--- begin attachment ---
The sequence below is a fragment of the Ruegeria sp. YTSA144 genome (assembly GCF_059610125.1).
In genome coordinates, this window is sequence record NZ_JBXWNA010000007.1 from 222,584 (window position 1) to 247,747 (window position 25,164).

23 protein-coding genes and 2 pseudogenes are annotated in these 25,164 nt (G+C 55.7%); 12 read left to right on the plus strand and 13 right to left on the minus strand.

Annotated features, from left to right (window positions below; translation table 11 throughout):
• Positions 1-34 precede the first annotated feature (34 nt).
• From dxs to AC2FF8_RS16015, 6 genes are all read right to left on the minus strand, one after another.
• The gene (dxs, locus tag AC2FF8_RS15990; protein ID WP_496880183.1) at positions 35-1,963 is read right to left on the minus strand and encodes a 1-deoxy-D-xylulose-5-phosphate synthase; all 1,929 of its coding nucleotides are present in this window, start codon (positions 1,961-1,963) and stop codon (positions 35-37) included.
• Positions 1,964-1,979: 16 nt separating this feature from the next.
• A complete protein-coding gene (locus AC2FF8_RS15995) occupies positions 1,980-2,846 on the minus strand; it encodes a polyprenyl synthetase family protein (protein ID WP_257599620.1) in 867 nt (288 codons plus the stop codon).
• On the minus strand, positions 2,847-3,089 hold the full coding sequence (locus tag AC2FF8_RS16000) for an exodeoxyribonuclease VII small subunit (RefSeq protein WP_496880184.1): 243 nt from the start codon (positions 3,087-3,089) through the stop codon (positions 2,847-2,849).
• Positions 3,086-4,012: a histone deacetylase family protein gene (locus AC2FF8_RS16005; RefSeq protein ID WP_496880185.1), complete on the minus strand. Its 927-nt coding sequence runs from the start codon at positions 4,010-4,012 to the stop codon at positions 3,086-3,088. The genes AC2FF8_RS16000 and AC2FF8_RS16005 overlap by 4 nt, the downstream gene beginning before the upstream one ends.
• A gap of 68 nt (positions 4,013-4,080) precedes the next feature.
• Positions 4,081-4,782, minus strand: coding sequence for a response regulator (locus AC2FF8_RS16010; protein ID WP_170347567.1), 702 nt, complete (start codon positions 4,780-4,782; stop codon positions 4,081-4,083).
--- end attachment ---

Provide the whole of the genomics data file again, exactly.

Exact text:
The sequence below is a fragment of the Ruegeria sp. YTSA144 genome (assembly GCF_059610125.1).
In genome coordinates, this window is sequence record NZ_JBXWNA010000007.1 from 222,584 (window position 1) to 247,747 (window position 25,164).

23 protein-coding genes and 2 pseudogenes are annotated in these 25,164 nt (G+C 55.7%); 12 read left to right on the plus strand and 13 right to left on the minus strand.

Annotated features, from left to right (window positions below; translation table 11 throughout):
• Positions 1-34 precede the first annotated feature (34 nt).
• From dxs to AC2FF8_RS16015, 6 genes are all read right to left on the minus strand, one after another.
• The gene (dxs, locus tag AC2FF8_RS15990; protein ID WP_496880183.1) at positions 35-1,963 is read right to left on the minus strand and encodes a 1-deoxy-D-xylulose-5-phosphate synthase; all 1,929 of its coding nucleotides are present in this window, start codon (positions 1,961-1,963) and stop codon (positions 35-37) included.
• Positions 1,964-1,979: 16 nt separating this feature from the next.
• A complete protein-coding gene (locus AC2FF8_RS15995) occupies positions 1,980-2,846 on the minus strand; it encodes a polyprenyl synthetase family protein (protein ID WP_257599620.1) in 867 nt (288 codons plus the stop codon).
• On the minus strand, positions 2,847-3,089 hold the full coding sequence (locus tag AC2FF8_RS16000) for an exodeoxyribonuclease VII small subunit (RefSeq protein WP_496880184.1): 243 nt from the start codon (positions 3,087-3,089) through the stop codon (positions 2,847-2,849).
• Positions 3,086-4,012: a histone deacetylase family protein gene (locus AC2FF8_RS16005; RefSeq protein ID WP_496880185.1), complete on the minus strand. Its 927-nt coding sequence runs from the start codon at positions 4,010-4,012 to the stop codon at positions 3,086-3,088. The genes AC2FF8_RS16000 and AC2FF8_RS16005 overlap by 4 nt, the downstream gene beginning before the upstream one ends.
• A gap of 68 nt (positions 4,013-4,080) precedes the next feature.
• Positions 4,081-4,782, minus strand: coding sequence for a response regulator (locus AC2FF8_RS16010; protein ID WP_170347567.1), 702 nt, complete (start codon positions 4,780-4,782; stop codon positions 4,081-4,083).